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Copper consumers mull contract renegotiations

Keywords: Tags  copper, copper premiums, copper cathode, JPMorgan Chase, BlackRock, spot, contracts, LME London Metal Exchange

NEW YORK — Low copper cathode spot premiums have encouraged consumers to consider renegotiating their 2013 contracts, sources said.

AMM’s spot copper premiums decreased to 4.5 to 5.5 cents per pound on Feb. 12 from 5 to 6 cents previously.

One consumer told AMM that he locked in 2013 contracted material at higher numbers than those available in the spot market currently, putting spot material at a premium of 5 cents per pound.

“We’re seeing some pretty low premiums, and the metal we’ve locked in on annual (contracts) is higher than what’s on offer for spot,” the consumer said. “So we’re looking for opportunities to buy some spot and get out of our contracts, or at least decrease the quantities. If there’s cheaper (metal) out there, why buy the expensive material?”

Legally, the seller with whom the consumer signed the contract must agree to any changes. “We’re working on it,” the consumer said. “We’re looking to pick up a bit (of spot) in the second quarter.”

Contracts allow for consumers to adjust the amount of metal they take each month, and a second consumer told AMM that he’s also considering taking less material on contract in favor of buying spot. However, renegotiating or canceling contracts is difficult, he noted.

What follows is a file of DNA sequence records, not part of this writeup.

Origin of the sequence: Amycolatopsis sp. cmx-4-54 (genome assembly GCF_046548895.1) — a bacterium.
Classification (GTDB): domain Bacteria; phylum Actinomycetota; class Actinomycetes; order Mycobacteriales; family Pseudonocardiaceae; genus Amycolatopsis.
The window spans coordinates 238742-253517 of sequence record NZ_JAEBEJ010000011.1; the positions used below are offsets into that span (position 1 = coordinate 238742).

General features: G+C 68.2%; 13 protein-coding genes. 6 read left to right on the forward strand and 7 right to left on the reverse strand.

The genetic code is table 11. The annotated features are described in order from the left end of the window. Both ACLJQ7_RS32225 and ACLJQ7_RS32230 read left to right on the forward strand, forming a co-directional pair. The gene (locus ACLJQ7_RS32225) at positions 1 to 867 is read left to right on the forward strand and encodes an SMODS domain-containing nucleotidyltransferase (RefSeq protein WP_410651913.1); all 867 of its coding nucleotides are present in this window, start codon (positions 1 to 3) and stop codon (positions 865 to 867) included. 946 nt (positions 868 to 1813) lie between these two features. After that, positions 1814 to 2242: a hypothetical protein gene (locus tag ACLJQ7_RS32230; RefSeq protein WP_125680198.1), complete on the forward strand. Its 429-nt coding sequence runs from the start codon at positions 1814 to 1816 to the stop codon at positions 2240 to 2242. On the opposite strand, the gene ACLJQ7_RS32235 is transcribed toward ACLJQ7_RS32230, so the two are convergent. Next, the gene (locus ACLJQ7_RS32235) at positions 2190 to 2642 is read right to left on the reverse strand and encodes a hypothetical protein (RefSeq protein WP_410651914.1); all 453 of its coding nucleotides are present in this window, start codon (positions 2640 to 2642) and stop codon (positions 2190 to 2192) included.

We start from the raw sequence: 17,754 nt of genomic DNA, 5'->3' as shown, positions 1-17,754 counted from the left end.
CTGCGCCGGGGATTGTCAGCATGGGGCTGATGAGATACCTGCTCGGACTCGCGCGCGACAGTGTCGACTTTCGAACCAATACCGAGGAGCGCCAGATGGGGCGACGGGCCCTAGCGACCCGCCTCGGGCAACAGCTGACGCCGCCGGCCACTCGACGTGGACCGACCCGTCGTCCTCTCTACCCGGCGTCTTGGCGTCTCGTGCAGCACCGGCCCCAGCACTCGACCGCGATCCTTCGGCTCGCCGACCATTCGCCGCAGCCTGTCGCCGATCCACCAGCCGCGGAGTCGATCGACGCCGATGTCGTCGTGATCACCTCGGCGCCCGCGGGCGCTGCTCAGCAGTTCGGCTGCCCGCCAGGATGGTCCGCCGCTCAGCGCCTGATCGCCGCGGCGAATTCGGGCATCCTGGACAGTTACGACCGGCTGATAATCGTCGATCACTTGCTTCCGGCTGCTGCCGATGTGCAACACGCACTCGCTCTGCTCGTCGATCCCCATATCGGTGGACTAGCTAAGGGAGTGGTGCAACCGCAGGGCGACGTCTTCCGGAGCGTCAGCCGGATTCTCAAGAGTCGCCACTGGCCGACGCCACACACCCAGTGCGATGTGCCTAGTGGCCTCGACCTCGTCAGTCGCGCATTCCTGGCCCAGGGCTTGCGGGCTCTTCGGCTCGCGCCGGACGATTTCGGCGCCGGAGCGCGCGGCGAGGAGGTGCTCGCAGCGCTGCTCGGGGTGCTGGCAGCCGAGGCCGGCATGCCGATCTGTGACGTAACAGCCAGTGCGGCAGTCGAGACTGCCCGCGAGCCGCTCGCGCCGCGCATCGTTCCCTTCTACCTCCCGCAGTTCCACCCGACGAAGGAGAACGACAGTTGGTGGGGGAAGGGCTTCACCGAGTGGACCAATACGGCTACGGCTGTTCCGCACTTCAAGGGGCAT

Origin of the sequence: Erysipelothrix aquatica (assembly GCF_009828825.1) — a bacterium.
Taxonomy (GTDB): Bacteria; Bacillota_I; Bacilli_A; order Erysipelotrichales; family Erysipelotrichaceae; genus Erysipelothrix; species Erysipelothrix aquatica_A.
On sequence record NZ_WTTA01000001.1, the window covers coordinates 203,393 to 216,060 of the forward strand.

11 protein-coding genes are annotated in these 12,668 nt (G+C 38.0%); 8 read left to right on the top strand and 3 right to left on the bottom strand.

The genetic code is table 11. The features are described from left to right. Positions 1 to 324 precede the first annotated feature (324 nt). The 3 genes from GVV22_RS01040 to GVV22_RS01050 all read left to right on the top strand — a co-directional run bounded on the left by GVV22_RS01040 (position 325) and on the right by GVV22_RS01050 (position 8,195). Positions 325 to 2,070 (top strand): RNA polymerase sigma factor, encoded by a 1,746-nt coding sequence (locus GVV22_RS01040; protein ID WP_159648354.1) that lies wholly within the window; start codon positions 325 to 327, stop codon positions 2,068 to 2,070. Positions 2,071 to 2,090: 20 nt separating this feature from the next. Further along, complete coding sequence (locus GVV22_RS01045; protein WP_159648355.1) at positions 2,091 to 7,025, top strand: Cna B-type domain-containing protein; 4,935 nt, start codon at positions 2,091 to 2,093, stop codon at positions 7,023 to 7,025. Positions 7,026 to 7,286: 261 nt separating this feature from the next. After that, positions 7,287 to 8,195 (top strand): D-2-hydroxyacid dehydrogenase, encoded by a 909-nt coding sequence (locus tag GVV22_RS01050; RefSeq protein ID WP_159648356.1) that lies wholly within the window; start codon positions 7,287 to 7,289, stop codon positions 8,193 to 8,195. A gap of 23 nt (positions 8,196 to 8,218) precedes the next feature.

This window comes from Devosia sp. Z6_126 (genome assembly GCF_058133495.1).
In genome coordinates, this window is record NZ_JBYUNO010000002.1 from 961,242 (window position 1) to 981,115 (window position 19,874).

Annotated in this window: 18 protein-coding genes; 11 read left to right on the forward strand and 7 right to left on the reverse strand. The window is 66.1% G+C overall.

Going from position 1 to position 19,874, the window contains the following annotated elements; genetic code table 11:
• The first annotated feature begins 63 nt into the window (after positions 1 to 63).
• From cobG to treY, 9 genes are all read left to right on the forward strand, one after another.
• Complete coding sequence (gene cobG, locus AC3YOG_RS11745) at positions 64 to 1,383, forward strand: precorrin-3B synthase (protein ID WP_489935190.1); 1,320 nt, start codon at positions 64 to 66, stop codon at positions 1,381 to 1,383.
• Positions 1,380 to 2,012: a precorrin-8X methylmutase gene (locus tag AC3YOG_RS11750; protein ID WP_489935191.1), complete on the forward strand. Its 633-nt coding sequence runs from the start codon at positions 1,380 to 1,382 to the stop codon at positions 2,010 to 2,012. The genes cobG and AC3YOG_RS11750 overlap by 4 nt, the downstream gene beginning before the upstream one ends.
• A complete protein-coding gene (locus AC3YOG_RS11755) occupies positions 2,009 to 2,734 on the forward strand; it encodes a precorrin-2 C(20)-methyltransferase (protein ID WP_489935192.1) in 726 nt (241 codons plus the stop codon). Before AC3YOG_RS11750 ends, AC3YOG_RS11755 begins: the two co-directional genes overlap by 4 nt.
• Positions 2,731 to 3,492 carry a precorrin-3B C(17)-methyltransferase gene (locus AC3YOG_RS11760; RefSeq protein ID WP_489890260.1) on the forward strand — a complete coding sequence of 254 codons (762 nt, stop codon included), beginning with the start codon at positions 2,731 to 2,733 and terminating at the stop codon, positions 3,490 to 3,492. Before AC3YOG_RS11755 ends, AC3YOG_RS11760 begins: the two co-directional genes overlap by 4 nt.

A third consumer recalled successfully renegotiating a contract just “once (about) eight to 10 years ago,” and added that he’s not considering trying again this year, as his contracts are reasonably in line with the spot market.

Copper premiums could rise over the next few months, particularly if scrap remains tight and more consumers enter the cathode market, the third consumer said.

“I haven’t seen any price changes related to cathode premiums so far. But if I’m going to the market (because of scrap tightness), I suspect other (consumers) will go to the market, and that activity will raise premiums,” the third consumer added.

In addition, warehouse financing deals are keeping some supply off the market, which could also move premiums north, sources said.

“There’s been a significant amount of tonnage delivered into the warehouses recently, and I’m not sure what the availability will be like. I think there will be a squeeze,” the third consumer said.

The week of March 11, 10,700 tonnes of copper was delivered into LME-registered warehouses in New Orleans. Queues for delivery out of these warehouses have stretched out until the summer of 2014 as the large volume of zinc held there, over 760,000 tonnes, creates a bottleneck.

The warehousing situation could prove troublesome in spring, a period when demand for copper traditionally increases, sources said.

“I’m ... concerned about the warehouses,” the third consumer said. “Historically, demand picks up in the spring. Bottom line, when it warms up, people are out installing more copper.”

Premiums could rise if copper supply can not meet higher demand, he said.
Still, traders said that markets will only feel a squeeze only if demand picks up, and that just hasn’t happened yet.

Demand is “pretty dormant,” one trader said. “There’s a couple of truckloads here and there, but nothing to write home about.”

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